What is the Best Core Exercise?

Spine stabilization exercise strategies are under debate in the physical therapy field. Some researchers suggest a local approach in which you isolate a single muscular effort. Other researchers suggest a global approach in which you contract many muscles at the same time. We find that patients that learn to isolate a single muscular effort are better prepared to then contract many muscles at the same time. Therefore, we provide a comprehensive approach by teaching both local control and global control. The best core exercise for local control is the abdominal draw-in maneuver.

Best Core Exercise

The abdominal draw-in maneuver (ADIM) targets the transversus abdominis muscle which is one of the muscles that make up the cylinder of core muscles. This is often a starting point for retraining the deep muscles that support the spine. The hooklying position (on your back, knees bent with feet flat) is often the starting position. It can also be performed in prone (lying on your belly), quadruped (hands and knees), sitting, standing, and can be combined with other functional movements. Please see the video demonstration below.

The Action of the Abdominal Draw-in Exercise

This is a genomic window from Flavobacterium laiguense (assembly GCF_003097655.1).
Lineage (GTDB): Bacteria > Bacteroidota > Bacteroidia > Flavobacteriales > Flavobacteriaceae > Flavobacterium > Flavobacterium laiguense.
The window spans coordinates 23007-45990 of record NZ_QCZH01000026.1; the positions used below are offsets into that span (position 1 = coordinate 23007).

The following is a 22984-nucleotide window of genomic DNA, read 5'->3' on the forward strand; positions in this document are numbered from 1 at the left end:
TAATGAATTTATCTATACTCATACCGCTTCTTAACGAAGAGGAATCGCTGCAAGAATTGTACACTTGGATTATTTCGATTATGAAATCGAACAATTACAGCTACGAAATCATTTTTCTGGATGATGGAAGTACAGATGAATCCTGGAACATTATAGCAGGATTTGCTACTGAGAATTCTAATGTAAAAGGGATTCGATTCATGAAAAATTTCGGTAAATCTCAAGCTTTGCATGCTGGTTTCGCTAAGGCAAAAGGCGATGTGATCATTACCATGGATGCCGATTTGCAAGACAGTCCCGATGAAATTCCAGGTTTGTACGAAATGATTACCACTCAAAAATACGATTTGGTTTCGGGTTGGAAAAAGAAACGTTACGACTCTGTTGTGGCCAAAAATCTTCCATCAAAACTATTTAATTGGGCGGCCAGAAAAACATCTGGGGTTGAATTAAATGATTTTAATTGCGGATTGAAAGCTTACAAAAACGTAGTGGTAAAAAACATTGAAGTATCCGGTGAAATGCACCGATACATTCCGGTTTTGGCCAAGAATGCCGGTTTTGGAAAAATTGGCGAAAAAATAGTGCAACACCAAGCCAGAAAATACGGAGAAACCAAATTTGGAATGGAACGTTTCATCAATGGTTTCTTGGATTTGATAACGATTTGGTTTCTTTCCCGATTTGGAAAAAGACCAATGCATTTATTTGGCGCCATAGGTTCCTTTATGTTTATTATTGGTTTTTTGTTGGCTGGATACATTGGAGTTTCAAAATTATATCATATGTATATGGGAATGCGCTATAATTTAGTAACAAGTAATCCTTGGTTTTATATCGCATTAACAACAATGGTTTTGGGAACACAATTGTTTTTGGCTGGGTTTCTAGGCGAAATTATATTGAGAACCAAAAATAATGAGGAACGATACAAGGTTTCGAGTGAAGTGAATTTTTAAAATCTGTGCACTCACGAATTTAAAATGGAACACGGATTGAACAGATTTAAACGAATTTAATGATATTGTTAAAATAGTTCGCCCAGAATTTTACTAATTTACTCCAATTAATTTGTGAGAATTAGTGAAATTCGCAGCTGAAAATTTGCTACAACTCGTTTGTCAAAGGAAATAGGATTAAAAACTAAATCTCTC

Patients locate their belly button. We describe the area below the belly button as their lower abdomen. We instruct patients to draw the lower abdomen down without moving the hips or spine. We also instruct patients to breath normally; you should not have to hold your breath. We tell them that we are training a muscle deep inside their belly that supports their spine. Patients are taught that if they feel that they are pushing their bellies out, they are training a different muscle. Patients are also taught that if they feel that they are hollowing out their entire abdomen up to the rib cage, they are are training a different muscle. We also cue the patient to simultaneously engage the pelvic floor muscles.

The physical therapist assesses for the quality of the contraction, the use of the proper muscle, the symmetry, proper breathing and length of hold. Contractions can be held for 5 seconds, and then we can progress the patient to 10 seconds, 15 seconds, etc.

Once the patient can activate the muscle, we layer other movements over this basic starting point. For example, the patient sits on a physioball or lays on his or her back while maintaining the abdominal draw-in maneuver. We can further progress patients by performing specific controlled arm and leg movements.